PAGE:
The night was drawing to an end and my stomach was getting too full to participate any further. I ogled regretfully at the “Gourmet Curry Rice” from Curry-Ya, and the “Seafood Ceviche” from Zengo, which I looked at but ruefully did not touch. I even stared longingly into the pictures I captured of Kampuchea’s “Pork Meatball Numpang” which nabbed off the table as fast as they were being plated. Assuming Night Market rears its food extravaganza again next year, I will better know how to pace myself in this marathon of Asian street food cross-pollination. Until then, memories of an open Brooklyn sky amidst pork buns and bread pudding will cohabitate harmoniously in my brain. —Jennifer Cheng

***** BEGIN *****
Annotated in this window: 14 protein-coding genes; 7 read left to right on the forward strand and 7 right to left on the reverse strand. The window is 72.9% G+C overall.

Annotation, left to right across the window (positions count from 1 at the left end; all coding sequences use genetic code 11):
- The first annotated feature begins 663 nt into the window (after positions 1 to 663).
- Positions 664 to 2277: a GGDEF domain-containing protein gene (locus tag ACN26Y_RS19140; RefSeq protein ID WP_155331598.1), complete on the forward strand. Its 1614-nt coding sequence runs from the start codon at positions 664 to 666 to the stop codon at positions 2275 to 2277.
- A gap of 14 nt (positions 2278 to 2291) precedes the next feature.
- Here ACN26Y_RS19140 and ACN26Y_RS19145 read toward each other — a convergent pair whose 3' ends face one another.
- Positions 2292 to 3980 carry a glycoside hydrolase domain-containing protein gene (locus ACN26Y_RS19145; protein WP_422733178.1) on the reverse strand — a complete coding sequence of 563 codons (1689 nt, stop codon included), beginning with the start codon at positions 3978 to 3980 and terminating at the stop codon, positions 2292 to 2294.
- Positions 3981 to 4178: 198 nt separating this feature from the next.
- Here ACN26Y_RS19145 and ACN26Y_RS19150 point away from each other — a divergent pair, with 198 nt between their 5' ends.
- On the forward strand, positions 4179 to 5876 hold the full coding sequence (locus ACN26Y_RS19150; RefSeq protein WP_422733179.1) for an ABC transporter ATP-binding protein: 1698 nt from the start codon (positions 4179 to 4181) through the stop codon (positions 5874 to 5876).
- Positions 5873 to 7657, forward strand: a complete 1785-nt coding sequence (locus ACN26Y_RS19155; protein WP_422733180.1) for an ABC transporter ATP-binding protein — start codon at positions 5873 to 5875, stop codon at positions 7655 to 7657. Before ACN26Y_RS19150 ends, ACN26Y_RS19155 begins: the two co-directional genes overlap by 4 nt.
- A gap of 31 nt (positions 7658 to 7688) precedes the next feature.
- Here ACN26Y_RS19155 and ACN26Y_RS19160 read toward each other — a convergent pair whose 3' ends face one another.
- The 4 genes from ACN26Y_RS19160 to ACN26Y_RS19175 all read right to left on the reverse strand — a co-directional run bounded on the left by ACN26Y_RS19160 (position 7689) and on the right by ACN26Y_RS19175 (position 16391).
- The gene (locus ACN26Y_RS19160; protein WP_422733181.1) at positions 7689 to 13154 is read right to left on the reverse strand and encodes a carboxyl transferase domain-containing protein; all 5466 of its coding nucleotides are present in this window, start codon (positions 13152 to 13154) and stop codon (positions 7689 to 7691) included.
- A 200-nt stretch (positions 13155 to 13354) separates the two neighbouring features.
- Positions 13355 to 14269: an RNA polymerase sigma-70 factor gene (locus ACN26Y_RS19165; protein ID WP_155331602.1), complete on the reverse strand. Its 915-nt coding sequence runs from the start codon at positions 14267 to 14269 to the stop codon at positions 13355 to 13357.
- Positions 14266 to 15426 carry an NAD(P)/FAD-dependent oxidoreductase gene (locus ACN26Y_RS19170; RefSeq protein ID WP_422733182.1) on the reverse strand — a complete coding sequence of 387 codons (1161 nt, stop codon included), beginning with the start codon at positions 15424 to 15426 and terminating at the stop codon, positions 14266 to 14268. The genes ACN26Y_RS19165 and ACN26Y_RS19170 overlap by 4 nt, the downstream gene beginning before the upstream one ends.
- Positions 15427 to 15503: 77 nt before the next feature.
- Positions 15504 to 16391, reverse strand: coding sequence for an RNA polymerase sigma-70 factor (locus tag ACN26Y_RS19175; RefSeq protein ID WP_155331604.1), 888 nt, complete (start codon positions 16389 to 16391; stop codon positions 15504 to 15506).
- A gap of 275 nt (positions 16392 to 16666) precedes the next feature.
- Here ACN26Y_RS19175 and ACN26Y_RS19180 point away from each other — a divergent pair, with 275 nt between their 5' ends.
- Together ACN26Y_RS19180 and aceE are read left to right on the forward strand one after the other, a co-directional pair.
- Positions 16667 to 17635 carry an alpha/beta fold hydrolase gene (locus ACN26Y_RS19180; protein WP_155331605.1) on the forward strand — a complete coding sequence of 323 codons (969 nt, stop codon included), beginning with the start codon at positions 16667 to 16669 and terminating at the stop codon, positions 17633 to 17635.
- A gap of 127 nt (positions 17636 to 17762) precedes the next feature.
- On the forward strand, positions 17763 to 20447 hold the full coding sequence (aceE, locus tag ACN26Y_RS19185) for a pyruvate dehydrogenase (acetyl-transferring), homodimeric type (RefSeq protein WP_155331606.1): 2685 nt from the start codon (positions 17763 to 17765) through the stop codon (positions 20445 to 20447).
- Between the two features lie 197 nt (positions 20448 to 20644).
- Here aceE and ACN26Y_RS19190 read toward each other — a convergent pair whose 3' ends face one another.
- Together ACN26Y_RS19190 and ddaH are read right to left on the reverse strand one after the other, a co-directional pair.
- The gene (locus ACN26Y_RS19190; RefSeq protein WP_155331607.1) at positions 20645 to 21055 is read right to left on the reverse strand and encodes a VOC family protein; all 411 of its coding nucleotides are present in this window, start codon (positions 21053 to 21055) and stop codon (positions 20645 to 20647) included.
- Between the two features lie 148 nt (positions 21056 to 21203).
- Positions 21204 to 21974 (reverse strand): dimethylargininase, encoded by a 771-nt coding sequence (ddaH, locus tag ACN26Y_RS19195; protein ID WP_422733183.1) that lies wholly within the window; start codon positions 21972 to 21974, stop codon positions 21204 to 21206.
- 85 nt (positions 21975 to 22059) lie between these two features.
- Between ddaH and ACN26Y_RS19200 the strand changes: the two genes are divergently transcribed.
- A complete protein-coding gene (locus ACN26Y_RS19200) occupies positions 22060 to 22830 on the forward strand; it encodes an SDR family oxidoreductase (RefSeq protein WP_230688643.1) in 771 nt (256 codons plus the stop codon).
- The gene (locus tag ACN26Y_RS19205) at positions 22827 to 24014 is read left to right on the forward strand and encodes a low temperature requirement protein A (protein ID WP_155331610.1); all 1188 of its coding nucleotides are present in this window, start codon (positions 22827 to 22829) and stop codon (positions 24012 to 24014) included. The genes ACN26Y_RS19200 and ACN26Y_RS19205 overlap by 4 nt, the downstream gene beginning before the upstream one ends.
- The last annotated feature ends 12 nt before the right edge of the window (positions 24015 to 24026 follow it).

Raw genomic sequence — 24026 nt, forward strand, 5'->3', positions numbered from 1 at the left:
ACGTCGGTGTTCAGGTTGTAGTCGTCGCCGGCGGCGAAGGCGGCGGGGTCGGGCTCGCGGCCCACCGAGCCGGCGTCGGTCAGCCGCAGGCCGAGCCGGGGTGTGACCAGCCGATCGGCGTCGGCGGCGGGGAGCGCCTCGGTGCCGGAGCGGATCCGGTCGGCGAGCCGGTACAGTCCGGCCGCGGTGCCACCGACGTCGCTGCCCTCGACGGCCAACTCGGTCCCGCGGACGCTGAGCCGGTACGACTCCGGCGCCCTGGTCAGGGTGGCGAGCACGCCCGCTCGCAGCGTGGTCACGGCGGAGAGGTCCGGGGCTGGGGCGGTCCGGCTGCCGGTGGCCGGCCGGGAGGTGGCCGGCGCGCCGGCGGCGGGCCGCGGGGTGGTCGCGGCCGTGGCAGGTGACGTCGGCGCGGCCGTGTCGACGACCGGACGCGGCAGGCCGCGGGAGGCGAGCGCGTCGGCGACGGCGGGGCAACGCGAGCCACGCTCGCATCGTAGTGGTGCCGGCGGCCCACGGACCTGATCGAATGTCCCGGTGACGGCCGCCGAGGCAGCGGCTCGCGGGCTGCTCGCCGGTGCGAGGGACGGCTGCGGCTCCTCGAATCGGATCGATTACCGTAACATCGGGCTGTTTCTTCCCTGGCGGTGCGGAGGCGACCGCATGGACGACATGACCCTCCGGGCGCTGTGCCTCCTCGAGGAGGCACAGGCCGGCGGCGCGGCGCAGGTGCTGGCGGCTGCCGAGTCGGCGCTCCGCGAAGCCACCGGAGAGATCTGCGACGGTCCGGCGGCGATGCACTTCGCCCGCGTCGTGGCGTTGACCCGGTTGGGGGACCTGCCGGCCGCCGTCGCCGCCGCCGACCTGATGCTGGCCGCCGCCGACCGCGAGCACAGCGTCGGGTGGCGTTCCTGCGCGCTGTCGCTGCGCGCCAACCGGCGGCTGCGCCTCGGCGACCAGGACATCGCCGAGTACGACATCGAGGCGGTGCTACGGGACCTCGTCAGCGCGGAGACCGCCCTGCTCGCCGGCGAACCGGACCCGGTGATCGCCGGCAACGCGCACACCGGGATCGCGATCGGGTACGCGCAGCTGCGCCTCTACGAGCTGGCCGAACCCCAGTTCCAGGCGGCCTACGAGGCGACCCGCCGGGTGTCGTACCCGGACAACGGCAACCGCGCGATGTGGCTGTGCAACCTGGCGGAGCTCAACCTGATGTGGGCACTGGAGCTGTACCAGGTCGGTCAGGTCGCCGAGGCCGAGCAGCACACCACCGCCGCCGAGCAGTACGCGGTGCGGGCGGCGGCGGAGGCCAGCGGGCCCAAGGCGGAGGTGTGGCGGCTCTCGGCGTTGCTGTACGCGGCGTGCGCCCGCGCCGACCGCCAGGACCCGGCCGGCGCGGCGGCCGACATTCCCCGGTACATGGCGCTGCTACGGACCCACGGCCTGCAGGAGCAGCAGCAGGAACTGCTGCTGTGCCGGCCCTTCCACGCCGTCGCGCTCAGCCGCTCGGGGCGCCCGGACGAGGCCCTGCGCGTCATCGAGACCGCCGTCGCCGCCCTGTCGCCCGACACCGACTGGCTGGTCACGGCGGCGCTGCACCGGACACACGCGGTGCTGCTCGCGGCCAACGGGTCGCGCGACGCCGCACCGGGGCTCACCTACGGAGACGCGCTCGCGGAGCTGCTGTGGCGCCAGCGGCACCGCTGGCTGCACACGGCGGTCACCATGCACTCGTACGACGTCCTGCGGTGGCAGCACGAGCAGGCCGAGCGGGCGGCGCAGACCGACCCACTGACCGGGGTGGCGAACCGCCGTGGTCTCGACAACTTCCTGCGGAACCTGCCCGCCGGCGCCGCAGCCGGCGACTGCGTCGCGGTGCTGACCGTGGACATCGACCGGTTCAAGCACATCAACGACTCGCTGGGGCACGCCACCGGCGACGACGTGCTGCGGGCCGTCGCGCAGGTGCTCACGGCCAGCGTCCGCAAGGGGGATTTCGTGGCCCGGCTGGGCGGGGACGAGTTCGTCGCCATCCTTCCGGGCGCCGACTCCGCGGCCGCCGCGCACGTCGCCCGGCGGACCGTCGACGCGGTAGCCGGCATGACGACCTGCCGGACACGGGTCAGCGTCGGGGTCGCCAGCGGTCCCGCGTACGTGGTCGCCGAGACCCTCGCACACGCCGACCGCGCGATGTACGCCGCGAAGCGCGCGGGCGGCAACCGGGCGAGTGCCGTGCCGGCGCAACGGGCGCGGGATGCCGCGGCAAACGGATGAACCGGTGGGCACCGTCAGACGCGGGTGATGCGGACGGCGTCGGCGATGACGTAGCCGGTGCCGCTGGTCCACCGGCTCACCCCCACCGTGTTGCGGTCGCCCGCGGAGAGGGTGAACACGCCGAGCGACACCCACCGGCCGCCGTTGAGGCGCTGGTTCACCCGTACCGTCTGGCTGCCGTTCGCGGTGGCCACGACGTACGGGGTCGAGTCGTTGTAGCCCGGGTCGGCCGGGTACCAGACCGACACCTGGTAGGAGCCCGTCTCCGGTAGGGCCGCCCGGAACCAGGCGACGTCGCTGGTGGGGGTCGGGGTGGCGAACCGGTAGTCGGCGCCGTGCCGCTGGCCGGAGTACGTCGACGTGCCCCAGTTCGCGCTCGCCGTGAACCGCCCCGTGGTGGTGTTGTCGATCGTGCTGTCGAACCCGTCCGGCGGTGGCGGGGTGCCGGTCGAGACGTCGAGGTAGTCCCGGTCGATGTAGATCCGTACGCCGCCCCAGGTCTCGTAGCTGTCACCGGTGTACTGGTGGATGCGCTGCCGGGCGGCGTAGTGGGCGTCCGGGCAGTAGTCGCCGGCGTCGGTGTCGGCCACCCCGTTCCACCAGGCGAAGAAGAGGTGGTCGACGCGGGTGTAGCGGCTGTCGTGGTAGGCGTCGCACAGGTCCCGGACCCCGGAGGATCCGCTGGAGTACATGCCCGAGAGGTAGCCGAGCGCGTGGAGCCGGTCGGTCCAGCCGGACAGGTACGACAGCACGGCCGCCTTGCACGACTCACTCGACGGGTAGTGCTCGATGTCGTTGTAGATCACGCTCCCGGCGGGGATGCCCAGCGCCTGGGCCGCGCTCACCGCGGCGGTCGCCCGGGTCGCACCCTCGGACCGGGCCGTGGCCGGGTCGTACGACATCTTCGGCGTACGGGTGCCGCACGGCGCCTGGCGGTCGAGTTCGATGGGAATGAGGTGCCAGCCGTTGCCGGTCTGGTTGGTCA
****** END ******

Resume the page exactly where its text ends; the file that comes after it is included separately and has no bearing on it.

See all the great photos of the Night Market by Jennifer Cheng

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Responses

  1. oh my goodness all this looks so delicious! if you’re ever out in sf, i’m taking you out. 🙂 same for me in ny?

  2. What a great article; it just paints a picture for you walking you through it scene. Very nicely written. And the pictures made me wish I was there for the event. The food looks soooo good.

  3. Great writeup, Jen! I really do hope they repeat it next year.